Timber crisis; Revenue reliefs; and taking advantage of Brexit

Business Today: the best news, analysis and comment from The Irish Times business desk

Backlogs in the State’s forestry licensing and appeals system risk plunging the sector into crisis

Backlogs in the State’s forestry licensing and appeals system risk plunging the sector into crisis


Plans to address the housing crisis could be undone by backlogs in the State’s forestry licensing and appeals system, writes Barry O’Halloran. It risks plunging the industry into crisis, endangering timber supplies and up to 12,000 jobs.

Ireland’s reputation as a good place to do business has been bolstered by a Revenue U-turn on taxing foreign workers operating temporarily in the State, a leading tax adviser has said. Charlie Taylor has the details.

Staying with Revenue, businesses have been warned they will not be able to avail of special Covid-19 arrangements to “warehouse” debt to the tax authorities their affairs are in order. The reminder comes amid a temporary wage subsidy audit of 55,500 companies.

Brexit gives Ireland the chance to be a bridgebetween the United States and the European Union following the exit of Britain from the bloc, the former US ambassador to Nato and adviser to presidential hopeful Joe Biden, Nicholas Burns, has said. Suzanne Lynch files from Washington.

In our Wednesday Interview, Dubliner Eric Mosley tells Charlie Taylor that it might have taken a move to the US for him to turn Workhuman into a global success but it will be Europe that provides the next wave of growth.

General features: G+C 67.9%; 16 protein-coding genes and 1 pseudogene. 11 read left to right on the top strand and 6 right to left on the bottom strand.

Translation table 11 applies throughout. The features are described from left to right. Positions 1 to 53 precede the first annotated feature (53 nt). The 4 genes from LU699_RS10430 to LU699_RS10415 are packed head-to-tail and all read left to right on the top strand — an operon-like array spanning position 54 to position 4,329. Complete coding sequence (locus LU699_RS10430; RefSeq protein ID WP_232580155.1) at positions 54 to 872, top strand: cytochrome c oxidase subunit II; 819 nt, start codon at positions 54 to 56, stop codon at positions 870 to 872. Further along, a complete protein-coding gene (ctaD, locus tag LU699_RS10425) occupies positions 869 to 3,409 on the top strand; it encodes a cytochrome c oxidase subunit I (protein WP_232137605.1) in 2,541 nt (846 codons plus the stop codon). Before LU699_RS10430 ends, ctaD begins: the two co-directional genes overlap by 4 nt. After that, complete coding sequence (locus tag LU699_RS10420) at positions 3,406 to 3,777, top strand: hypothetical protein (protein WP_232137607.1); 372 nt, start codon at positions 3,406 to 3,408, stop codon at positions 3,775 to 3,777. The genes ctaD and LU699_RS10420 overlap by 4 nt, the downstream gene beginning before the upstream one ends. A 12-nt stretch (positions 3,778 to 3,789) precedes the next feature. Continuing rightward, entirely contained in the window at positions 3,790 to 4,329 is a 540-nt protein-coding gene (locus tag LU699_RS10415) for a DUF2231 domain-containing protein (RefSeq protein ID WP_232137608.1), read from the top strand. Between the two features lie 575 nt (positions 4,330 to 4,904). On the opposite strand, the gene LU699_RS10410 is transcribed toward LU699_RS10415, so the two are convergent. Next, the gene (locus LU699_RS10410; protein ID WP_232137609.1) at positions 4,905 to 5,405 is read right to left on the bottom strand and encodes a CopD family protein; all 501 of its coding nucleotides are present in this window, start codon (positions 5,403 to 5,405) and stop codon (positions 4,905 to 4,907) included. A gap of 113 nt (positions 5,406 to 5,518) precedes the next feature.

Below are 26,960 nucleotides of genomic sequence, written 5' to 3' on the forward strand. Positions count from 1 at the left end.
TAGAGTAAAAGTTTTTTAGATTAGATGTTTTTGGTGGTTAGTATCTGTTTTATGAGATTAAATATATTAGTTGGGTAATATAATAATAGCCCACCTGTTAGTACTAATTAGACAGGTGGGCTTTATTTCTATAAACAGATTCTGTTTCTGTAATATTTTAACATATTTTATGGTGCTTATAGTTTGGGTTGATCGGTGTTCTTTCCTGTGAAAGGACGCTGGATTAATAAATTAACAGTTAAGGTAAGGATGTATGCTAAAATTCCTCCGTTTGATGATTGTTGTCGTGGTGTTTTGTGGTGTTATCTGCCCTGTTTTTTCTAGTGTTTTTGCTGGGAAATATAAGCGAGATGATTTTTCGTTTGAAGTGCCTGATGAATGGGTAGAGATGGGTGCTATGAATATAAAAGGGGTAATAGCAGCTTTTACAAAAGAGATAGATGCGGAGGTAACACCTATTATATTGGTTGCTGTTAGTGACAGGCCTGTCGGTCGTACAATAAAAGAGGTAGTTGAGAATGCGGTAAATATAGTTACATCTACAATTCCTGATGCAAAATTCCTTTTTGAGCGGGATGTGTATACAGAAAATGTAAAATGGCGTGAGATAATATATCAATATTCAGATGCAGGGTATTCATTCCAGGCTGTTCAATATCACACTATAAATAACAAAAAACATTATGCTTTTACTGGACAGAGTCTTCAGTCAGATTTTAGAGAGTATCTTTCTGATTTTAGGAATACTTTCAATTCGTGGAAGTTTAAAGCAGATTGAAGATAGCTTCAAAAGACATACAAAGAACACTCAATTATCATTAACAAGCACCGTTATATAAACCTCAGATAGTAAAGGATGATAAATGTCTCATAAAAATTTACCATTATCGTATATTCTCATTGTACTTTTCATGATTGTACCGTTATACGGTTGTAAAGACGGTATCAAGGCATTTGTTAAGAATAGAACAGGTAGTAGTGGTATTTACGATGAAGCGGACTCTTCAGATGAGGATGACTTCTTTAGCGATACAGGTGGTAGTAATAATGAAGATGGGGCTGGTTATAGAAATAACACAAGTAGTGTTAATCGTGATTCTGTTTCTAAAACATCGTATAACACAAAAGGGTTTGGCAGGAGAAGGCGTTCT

Ferry operator Irish Continental Group (ICG) CEO Eamonn Rothwell says an extension to a Covid subsidy scheme would be a “waste of taxpayers’ money” and would further distort the market. Joe Brennan has the details.

And in his column, Eoin Burke-Kennedy asks why markets are booming as economies head for biggest crash in decades?

The markets may be volatile but manufacturing activity could a boost in June, rebounding sharply as lockdown measures were lifted, writes Colin Gleeson. But the picture on jobs in the sector was less encouraging.

Sticking with the Covid factor, household savings grew faster in May than at any time since 2007 as consumers shored up their finances amid the uncertainty triggered by the Government lockdown, reports Peter Hamilton.

And Datalex, the troubled airline software provider, disclosed that its main shareholder Dermot Desmond has eased the terms of €11 million of loans he has given the company and promised up to €10 million more in support if needed. Joe Brennan reports.

In Commercial Property, Colony Capital is believed to have appointed Eastdil to dispose of its Irish interests.

Elsewhere, Paddy McKillen jnr is seeking €65 per sq ft for offices at the former New Ireland HQ on Dawson St, which will be completed next year and will test the market in city’s core central business district.

Eoin Feeney from BNP Paribas says landlords will have to share retailers pain in the wake of coronavirus or they will face a raft of vacancies.

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